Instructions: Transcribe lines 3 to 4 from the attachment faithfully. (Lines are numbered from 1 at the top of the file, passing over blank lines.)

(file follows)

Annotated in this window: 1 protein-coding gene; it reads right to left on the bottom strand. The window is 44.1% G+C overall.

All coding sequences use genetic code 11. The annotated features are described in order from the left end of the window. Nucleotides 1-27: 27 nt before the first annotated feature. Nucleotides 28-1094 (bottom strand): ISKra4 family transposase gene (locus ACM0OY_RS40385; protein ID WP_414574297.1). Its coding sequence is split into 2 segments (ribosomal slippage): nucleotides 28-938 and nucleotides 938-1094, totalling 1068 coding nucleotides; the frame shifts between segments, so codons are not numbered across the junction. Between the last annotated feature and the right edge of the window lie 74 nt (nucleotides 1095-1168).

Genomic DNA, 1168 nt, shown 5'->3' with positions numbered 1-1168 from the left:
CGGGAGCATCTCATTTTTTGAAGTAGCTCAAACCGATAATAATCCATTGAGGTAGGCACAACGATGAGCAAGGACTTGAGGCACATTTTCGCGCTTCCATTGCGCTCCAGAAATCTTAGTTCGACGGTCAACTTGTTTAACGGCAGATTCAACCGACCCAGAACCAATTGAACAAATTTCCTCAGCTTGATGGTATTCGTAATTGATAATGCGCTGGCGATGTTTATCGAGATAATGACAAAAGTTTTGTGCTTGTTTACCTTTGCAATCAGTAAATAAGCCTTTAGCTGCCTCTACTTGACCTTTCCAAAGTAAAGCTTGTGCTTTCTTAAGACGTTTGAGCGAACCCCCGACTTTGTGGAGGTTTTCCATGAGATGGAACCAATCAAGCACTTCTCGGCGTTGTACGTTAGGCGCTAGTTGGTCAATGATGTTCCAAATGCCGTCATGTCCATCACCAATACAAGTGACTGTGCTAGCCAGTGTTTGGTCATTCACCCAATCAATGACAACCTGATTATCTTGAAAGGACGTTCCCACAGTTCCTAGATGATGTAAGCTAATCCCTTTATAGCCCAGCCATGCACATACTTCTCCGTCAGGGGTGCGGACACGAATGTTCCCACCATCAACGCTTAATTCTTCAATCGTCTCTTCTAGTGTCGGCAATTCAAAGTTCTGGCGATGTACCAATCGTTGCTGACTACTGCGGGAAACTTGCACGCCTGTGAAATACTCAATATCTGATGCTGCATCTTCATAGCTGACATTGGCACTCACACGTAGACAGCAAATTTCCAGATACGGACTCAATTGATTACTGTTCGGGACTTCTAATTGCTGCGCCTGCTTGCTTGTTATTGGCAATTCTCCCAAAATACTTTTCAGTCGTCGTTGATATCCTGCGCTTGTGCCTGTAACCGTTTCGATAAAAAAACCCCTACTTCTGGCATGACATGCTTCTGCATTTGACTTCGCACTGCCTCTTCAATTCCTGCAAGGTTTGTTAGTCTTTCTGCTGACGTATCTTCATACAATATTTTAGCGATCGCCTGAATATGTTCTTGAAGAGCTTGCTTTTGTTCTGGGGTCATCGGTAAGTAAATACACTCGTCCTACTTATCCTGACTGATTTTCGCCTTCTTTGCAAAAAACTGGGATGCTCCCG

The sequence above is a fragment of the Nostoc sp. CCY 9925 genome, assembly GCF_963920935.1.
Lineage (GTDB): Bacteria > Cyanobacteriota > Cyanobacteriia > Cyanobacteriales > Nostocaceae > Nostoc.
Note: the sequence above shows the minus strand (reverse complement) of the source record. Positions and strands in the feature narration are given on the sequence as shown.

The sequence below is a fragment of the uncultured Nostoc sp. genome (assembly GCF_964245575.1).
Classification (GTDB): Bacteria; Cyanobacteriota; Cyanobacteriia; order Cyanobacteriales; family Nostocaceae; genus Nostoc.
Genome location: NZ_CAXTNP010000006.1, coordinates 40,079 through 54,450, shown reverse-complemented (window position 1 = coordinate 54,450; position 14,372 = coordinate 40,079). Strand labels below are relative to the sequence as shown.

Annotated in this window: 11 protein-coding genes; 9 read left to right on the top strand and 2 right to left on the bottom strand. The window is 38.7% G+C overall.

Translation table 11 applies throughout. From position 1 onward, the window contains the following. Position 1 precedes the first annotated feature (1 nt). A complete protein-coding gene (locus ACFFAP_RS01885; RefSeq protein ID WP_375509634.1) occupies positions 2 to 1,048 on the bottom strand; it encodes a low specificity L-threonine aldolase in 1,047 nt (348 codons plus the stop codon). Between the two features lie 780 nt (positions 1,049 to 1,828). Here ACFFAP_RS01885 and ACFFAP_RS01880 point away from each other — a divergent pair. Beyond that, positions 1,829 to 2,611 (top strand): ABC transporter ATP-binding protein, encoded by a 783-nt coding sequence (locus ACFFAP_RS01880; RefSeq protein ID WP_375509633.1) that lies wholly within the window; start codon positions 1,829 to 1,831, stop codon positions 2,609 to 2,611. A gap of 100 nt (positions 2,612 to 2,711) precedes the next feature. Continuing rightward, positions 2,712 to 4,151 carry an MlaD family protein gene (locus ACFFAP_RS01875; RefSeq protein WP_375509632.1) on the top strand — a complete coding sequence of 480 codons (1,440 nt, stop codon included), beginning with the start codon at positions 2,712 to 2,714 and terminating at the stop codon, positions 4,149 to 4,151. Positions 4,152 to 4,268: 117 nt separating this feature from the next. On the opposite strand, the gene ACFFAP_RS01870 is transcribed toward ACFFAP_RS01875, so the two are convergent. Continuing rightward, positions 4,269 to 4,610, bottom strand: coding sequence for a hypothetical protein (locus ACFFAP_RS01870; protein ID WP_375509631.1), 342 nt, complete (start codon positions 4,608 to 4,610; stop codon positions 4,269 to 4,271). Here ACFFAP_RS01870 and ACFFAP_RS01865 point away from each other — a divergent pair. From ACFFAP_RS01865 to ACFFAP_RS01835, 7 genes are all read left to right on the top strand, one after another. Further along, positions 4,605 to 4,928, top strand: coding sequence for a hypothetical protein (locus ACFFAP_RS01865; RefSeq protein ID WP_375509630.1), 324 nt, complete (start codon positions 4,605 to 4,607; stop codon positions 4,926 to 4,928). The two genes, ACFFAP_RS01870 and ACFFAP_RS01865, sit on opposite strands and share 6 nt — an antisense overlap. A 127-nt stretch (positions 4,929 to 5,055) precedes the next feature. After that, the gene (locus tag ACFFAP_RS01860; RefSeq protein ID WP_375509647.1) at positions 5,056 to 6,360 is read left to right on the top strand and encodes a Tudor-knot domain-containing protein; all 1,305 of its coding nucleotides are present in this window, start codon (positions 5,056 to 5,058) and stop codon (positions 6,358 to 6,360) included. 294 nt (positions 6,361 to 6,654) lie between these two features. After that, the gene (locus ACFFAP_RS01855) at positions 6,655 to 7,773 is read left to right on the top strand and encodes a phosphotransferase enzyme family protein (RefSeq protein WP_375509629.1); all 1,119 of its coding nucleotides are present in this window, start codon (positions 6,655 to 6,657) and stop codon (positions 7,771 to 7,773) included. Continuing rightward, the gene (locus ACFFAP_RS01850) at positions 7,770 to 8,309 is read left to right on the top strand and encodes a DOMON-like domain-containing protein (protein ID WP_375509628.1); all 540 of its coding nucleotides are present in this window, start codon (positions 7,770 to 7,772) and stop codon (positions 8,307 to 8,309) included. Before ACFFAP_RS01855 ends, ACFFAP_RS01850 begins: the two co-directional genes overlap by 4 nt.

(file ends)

Genomic DNA, 1168 nt, shown 5'->3' with positions numbered 1-1168 from the left:
CGGGAGCATCTCATTTTTTGAAGTAGCTCAAACCGATAATAATCCATTGAGGTAGGCACAACGATGAGCAAGGACTTGAGGCACATTTTCGCGCTTCCATTGCGCTCCAGAAATCTTAGTTCGACGGTCAACTTGTTTAACGGCAGATTCAACCGACCCAGAACCAATTGAACAAATTTCCTCAGCTTGATGGTATTCGTAATTGATAATGCGCTGGCGATGTTTATCGAGATAATGACAAAAGTTTTGTGCTTGTTTACCTTTGCAATCAGTAAATAAGCCTTTAGCTGCCTCTACTTGACCTTTCCAAAGTAAAGCTTGTGCTTTCTTAAGACGTTTGAGCGAACCCCCGACTTTGTGGAGGTTTTCCATGAGATGGAACCAATCAAGCACTTCTCGGCGTTGTACGTTAGGCGCTAGTTGGTCAATGATGTTCCAAATGCCGTCATGTCCATCACCAATACAAGTGACTGTGCTAGCCAGTGTTTGGTCATTCACCCAATCAATGACAACCTGATTATCTTGAAAGGACGTTCCCACAGTTCCTAGATGATGTAAGCTAATCCCTTTATAGCCCAGCCATGCACATACTTCTCCGTCAGGGGTGCGGACACGAATGTTCCCACCATCAACGCTTAATTCTTCAATCGTCTCTTCTAGTGTCGGCAATTCAAAGTTCTGGCGATGTACCAATCGTTGCTGACTACTGCGGGAAACTTGCACGCCTGTGAAATACTCAATATCTGATGCTGCATCTTCATAGCTGACATTGGCACTCACACGTAGACAGCAAATTTCCAGATACGGACTCAATTGATTACTGTTCGGGACTTCTAATTGCTGCGCCTGCTTGCTTGTTATTGGCAATTCTCCCAAAATACTTTTCAGTCGTCGTTGATATCCTGCGCTTGTGCCTGTAACCGTTTCGATAAAAAAACCCCTACTTCTGGCATGACATGCTTCTGCATTTGACTTCGCACTGCCTCTTCAATTCCTGCAAGGTTTGTTAGTCTTTCTGCTGACGTATCTTCATACAATATTTTAGCGATCGCCTGAATATGTTCTTGAAGAGCTTGCTTTTGTTCTGGGGTCATCGGTAAGTAAATACACTCGTCCTACTTATCCTGACTGATTTTCGCCTTCTTTGCAAAAAACTGGGATGCTCCCG